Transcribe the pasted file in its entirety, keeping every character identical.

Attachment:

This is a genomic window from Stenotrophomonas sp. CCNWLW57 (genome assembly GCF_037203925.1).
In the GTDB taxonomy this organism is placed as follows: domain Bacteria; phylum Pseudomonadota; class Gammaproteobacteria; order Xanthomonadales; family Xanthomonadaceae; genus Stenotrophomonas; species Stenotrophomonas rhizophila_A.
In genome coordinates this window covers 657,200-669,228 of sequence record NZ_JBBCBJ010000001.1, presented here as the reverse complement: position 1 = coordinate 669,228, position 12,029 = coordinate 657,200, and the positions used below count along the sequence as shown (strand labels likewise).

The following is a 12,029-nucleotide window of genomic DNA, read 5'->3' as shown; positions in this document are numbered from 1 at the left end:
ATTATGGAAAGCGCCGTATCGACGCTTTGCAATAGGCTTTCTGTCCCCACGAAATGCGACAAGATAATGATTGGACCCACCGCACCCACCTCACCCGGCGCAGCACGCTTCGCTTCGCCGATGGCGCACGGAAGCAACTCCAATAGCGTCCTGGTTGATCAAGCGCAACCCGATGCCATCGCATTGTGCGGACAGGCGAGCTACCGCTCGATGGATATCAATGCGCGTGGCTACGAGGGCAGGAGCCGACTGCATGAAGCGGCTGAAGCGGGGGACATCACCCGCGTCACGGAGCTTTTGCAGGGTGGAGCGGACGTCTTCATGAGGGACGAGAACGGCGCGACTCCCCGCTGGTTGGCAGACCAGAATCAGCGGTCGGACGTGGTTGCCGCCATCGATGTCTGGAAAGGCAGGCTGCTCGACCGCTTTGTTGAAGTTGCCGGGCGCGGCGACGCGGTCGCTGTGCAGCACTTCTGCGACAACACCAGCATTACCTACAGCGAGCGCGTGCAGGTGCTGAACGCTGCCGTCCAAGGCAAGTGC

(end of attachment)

This is a genomic window from Stenotrophomonas sp. CCNWLW57 (genome assembly GCF_037203925.1).
In the GTDB taxonomy this organism is placed as follows: domain Bacteria; phylum Pseudomonadota; class Gammaproteobacteria; order Xanthomonadales; family Xanthomonadaceae; genus Stenotrophomonas; species Stenotrophomonas rhizophila_A.
In genome coordinates this window covers 657,200-669,228 of sequence record NZ_JBBCBJ010000001.1, presented here as the reverse complement: position 1 = coordinate 669,228, position 12,029 = coordinate 657,200, and the positions used below count along the sequence as shown (strand labels likewise).

The following is a 12,029-nucleotide window of genomic DNA, read 5'->3' as shown; positions in this document are numbered from 1 at the left end:
ATTATGGAAAGCGCCGTATCGACGCTTTGCAATAGGCTTTCTGTCCCCACGAAATGCGACAAGATAATGATTGGACCCACCGCACCCACCTCACCCGGCGCAGCACGCTTCGCTTCGCCGATGGCGCACGGAAGCAACTCCAATAGCGTCCTGGTTGATCAAGCGCAACCCGATGCCATCGCATTGTGCGGACAGGCGAGCTACCGCTCGATGGATATCAATGCGCGTGGCTACGAGGGCAGGAGCCGACTGCATGAAGCGGCTGAAGCGGGGGACATCACCCGCGTCACGGAGCTTTTGCAGGGTGGAGCGGACGTCTTCATGAGGGACGAGAACGGCGCGACTCCCCGCTGGTTGGCAGACCAGAATCAGCGGTCGGACGTGGTTGCCGCCATCGATGTCTGGAAAGGCAGGCTGCTCGACCGCTTTGTTGAAGTTGCCGGGCGCGGCGACGCGGTCGCTGTGCAGCACTTCTGCGACAACACCAGCATTACCTACAGCGAGCGCGTGCAGGTGCTGAACGCTGCCGTCCAAGGCAAGTGC